U.S. Air Force Defends Global Hawk Grounding Decision

 - March 16, 2012, 2:07 PM
A Global Hawk takes off from Beale AFB, California, where Block 30 versions of the UAV are based. (Photo: Chris Pocock)

U.S. Air Force leadership has defended the decision to halt acquisition and current operations of the Global Hawk Block 30 UAV, in favor of retaining the manned Lockheed Martin U-2 reconnaissance aircraft. Air Force Secretary Michael Donley and Chief of Staff Gen Norton Schwarz told Congress that the move was driven by the federal budget reduction and influenced by a lower forecast requirement for medium- and high-altitude intelligence, surveillance and reconnaissance (ISR).

“The sensor capability of the U-2 was better, particularly in EO/IR and to some degree on the Sigint side,” Schwarz told the House Armed Services Committee (HASC). This is a reference to the Goodrich SYERS-2, a long-focal-length, multispectral sensor that has identified hidden or buried targets, including IED placements, during many U-2 flights over Afghanistan and Iraq. Regarding Sigint, most U-2s carry the Raytheon RAS-1R system, although some have been deployed with the same Northrop Grumman ASIP sensor that is fitted to the Global Hawk Block 30. The Pentagon’s Operational Test and Evaluation team criticized ASIP performance on the UAV last year. Proponents of the U-2 say that the Global Hawk cannot match its sensor performance because of the UAV’s payload, aperture and power limitations. Donley told the HASC that “we could not justify the cost” of improving the Global Hawk’s sensors to match those on the U-2.

Until the recent budget crunch, U.S. Air Force policy was to trade off any lesser performance in the Global Hawk’s sensors against its greater persistence, versus the U-2. But the higher-than-expected cost of acquiring and operating the UAV has finally tipped the balance. Schwarz said that the operating cost of the two systems was about the same, at $32,000 per hour. Northrop Grumman officials have disputed the basis for this calculation, but the UAV has twice breached Nunn-McCurdy acquisition cost escalation ceilings. The three Global Hawks bought in Fiscal Year 2012 cost $484.6 million, according to official documents. “Keeping the U-2 yielded $2.5 billion in savings” over the next five years, Schwarz said. That sum presumably includes the cost saved by not buying the remaining 13 Block 30 Global Hawks that were programmed.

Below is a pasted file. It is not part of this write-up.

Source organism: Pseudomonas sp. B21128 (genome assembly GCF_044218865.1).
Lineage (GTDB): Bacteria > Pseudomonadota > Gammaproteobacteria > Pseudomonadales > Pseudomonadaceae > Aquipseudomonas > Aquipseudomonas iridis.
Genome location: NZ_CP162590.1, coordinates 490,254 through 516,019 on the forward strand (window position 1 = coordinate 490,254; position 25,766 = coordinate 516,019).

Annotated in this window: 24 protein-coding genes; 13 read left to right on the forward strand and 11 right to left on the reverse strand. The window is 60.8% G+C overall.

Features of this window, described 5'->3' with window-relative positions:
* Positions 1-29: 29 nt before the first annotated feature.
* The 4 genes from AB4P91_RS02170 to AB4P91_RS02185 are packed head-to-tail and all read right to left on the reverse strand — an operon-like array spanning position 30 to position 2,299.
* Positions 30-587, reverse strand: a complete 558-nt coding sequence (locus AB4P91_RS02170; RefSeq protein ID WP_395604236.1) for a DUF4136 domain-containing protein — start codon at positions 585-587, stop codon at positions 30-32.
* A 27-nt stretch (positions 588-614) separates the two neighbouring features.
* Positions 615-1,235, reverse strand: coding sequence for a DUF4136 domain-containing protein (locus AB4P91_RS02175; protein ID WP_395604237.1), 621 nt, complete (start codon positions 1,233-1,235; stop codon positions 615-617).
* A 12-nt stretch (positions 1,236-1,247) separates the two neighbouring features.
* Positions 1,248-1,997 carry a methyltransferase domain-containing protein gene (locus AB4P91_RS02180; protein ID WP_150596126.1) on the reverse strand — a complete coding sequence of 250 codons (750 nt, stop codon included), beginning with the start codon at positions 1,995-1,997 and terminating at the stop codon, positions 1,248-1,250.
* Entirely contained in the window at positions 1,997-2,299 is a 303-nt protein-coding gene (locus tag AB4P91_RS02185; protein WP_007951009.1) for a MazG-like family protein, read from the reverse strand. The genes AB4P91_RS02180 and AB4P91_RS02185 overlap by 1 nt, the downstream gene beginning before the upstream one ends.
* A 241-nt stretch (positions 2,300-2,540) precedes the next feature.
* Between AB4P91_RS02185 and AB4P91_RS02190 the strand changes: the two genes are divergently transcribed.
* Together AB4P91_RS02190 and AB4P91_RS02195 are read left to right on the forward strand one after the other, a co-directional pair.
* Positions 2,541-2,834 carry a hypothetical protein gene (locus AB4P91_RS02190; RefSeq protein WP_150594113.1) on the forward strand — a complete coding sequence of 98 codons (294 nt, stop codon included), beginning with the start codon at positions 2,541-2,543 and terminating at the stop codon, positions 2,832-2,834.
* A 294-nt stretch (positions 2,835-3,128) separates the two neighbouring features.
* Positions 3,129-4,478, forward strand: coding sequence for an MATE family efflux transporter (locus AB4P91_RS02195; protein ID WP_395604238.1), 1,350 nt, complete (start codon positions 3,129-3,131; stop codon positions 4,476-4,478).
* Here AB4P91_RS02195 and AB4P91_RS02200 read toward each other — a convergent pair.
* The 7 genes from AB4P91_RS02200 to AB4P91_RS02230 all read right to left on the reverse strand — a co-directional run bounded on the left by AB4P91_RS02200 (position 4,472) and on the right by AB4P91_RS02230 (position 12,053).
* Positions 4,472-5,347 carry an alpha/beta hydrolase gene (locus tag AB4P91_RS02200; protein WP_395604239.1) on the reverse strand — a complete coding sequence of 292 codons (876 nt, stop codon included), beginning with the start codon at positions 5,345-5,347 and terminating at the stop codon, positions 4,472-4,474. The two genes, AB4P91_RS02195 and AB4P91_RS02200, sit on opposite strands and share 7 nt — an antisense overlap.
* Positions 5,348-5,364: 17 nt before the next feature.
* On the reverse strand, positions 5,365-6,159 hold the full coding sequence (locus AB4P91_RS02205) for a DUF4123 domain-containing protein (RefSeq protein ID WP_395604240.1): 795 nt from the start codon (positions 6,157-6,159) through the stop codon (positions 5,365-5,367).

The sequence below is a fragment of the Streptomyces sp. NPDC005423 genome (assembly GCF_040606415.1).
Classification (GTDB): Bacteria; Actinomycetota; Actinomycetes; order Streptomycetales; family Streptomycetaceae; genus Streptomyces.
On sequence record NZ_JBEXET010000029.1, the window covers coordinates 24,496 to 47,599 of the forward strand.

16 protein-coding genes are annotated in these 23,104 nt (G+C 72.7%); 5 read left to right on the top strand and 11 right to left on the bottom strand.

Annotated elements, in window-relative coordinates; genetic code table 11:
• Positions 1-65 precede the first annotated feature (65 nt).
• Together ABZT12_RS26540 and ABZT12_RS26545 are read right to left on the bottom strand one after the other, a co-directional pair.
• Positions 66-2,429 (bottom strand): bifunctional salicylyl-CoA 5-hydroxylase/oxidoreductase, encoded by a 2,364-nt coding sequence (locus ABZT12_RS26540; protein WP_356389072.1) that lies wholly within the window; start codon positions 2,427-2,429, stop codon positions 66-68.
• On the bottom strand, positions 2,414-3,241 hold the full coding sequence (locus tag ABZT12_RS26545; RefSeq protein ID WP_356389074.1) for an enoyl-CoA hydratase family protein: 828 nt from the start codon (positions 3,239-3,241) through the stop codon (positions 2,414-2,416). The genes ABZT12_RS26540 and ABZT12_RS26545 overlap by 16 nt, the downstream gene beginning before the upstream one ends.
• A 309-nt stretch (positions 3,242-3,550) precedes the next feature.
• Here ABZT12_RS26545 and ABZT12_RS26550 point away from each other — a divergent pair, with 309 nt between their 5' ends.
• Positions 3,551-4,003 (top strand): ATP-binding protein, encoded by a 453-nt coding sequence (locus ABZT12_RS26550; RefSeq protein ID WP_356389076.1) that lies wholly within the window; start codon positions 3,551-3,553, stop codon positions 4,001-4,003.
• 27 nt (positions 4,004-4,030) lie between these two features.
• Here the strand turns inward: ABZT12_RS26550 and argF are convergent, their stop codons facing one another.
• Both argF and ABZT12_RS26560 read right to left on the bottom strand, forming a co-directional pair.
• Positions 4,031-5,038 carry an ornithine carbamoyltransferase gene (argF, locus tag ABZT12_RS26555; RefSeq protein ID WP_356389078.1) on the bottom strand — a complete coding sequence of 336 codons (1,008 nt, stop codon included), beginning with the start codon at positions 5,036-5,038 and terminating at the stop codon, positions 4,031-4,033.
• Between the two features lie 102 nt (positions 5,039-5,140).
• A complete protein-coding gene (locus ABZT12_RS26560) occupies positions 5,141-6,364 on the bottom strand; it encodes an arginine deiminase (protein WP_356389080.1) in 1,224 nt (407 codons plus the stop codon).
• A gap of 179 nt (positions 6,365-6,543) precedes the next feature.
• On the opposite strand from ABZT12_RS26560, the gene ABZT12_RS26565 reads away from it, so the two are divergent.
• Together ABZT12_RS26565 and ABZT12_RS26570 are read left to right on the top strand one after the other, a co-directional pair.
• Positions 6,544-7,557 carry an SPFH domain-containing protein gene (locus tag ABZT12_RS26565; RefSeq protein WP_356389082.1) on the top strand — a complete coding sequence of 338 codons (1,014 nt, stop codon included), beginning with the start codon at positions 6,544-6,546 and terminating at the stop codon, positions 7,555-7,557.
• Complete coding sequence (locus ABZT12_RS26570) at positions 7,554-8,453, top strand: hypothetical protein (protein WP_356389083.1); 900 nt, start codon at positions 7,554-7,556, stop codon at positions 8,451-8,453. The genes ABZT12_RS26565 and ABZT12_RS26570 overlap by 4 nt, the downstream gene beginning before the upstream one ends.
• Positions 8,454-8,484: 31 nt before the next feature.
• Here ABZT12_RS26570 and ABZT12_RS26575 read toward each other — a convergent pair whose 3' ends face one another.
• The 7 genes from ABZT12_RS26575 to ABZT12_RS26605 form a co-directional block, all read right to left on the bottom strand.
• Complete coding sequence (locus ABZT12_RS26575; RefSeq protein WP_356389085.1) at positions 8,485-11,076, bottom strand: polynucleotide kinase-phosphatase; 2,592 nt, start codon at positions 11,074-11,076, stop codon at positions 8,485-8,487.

Eighteen Block 30 aircraft have already been contracted, of which 14 have been delivered. Initial operating capability was declared last year, and some have been deployed on operations to Sigonella airbase in Italy, Al Dhafra airbase in the UAE, and Andersen AFB, Guam.

The Air Force is sticking with a plan to acquire 11 Block 40 Global Hawks equipped with the advanced MP-RTIP ground surveillance radar. Seven have already been delivered. The service is also converting an additional two Block 20 aircraft to the battlefield communications relay role, making four. The Air Force bought six Block 20s as an interim imaging ISR collector before switching to the multi-sensor Block 30. A Northrop Grumman spokeswoman told AIN that the company still hopes that the decision to end the Block 30 program will be modified. The Global Hawk production line at Palmdale will in any case continue moving, thanks to contracts for the U.S. Navy Bams version and the German Euro Hawk Sigint version. An order from NATO is also expected.